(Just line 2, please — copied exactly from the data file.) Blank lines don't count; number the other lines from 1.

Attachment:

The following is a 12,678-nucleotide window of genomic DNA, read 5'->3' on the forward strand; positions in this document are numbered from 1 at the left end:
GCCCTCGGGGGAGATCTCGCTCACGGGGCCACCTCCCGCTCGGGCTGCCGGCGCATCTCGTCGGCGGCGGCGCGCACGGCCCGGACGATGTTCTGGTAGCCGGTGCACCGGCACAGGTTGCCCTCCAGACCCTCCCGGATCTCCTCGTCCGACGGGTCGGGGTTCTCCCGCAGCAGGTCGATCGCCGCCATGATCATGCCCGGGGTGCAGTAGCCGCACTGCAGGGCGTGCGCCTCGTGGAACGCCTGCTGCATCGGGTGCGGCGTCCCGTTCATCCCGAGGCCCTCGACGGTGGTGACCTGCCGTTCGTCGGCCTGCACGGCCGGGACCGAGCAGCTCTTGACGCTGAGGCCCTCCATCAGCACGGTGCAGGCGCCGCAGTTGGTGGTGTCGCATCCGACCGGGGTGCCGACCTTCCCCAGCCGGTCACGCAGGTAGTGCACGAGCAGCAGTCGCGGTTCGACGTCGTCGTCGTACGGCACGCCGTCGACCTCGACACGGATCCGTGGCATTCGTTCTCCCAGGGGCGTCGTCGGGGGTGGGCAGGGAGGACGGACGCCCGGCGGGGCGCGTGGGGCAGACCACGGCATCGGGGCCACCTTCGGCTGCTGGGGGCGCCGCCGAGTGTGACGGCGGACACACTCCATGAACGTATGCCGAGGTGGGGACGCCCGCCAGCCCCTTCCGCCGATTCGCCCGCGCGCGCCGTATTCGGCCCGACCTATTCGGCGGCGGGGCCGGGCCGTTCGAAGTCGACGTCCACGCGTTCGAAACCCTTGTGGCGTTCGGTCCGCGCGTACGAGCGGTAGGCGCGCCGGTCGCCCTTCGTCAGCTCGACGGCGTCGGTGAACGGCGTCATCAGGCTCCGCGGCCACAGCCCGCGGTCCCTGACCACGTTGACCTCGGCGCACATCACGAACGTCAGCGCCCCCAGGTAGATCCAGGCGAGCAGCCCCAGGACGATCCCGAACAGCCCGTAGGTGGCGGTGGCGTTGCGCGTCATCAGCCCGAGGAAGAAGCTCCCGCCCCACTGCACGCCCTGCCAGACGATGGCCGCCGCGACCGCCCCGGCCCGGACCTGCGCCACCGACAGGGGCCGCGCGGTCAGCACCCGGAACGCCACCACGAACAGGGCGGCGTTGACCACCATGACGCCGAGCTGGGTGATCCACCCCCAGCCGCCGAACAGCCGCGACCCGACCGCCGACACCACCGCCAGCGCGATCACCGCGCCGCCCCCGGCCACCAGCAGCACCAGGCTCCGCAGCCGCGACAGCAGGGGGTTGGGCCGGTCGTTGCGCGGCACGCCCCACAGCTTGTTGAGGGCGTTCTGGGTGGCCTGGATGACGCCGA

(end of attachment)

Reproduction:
GCCCTCGGGGGAGATCTCGCTCACGGGGCCACCTCCCGCTCGGGCTGCCGGCGCATCTCGTCGGCGGCGGCGCGCACGGCCCGGACGATGTTCTGGTAGCCGGTGCACCGGCACAGGTTGCCCTCCAGACCCTCCCGGATCTCCTCGTCCGACGGGTCGGGGTTCTCCCGCAGCAGGTCGATCGCCGCCATGATCATGCCCGGGGTGCAGTAGCCGCACTGCAGGGCGTGCGCCTCGTGGAACGCCTGCTGCATCGGGTGCGGCGTCCCGTTCATCCCGAGGCCCTCGACGGTGGTGACCTGCCGTTCGTCGGCCTGCACGGCCGGGACCGAGCAGCTCTTGACGCTGAGGCCCTCCATCAGCACGGTGCAGGCGCCGCAGTTGGTGGTGTCGCATCCGACCGGGGTGCCGACCTTCCCCAGCCGGTCACGCAGGTAGTGCACGAGCAGCAGTCGCGGTTCGACGTCGTCGTCGTACGGCACGCCGTCGACCTCGACACGGATCCGTGGCATTCGTTCTCCCAGGGGCGTCGTCGGGGGTGGGCAGGGAGGACGGACGCCCGGCGGGGCGCGTGGGGCAGACCACGGCATCGGGGCCACCTTCGGCTGCTGGGGGCGCCGCCGAGTGTGACGGCGGACACACTCCATGAACGTATGCCGAGGTGGGGACGCCCGCCAGCCCCTTCCGCCGATTCGCCCGCGCGCGCCGTATTCGGCCCGACCTATTCGGCGGCGGGGCCGGGCCGTTCGAAGTCGACGTCCACGCGTTCGAAACCCTTGTGGCGTTCGGTCCGCGCGTACGAGCGGTAGGCGCGCCGGTCGCCCTTCGTCAGCTCGACGGCGTCGGTGAACGGCGTCATCAGGCTCCGCGGCCACAGCCCGCGGTCCCTGACCACGTTGACCTCGGCGCACATCACGAACGTCAGCGCCCCCAGGTAGATCCAGGCGAGCAGCCCCAGGACGATCCCGAACAGCCCGTAGGTGGCGGTGGCGTTGCGCGTCATCAGCCCGAGGAAGAAGCTCCCGCCCCACTGCACGCCCTGCCAGACGATGGCCGCCGCGACCGCCCCGGCCCGGACCTGCGCCACCGACAGGGGCCGCGCGGTCAGCACCCGGAACGCCACCACGAACAGGGCGGCGTTGACCACCATGACGCCGAGCTGGGTGATCCACCCCCAGCCGCCGAACAGCCGCGACCCGACCGCCGACACCACCGCCAGCGCGATCACCGCGCCGCCCCCGGCCACCAGCAGCACCAGGCTCCGCAGCCGCGACAGCAGGGGGTTGGGCCGGTCGTTGCGCGGCACGCCCCACAGCTTGTTGAGGGCGTTCTGGGTGGCCTGGATGACGCCGA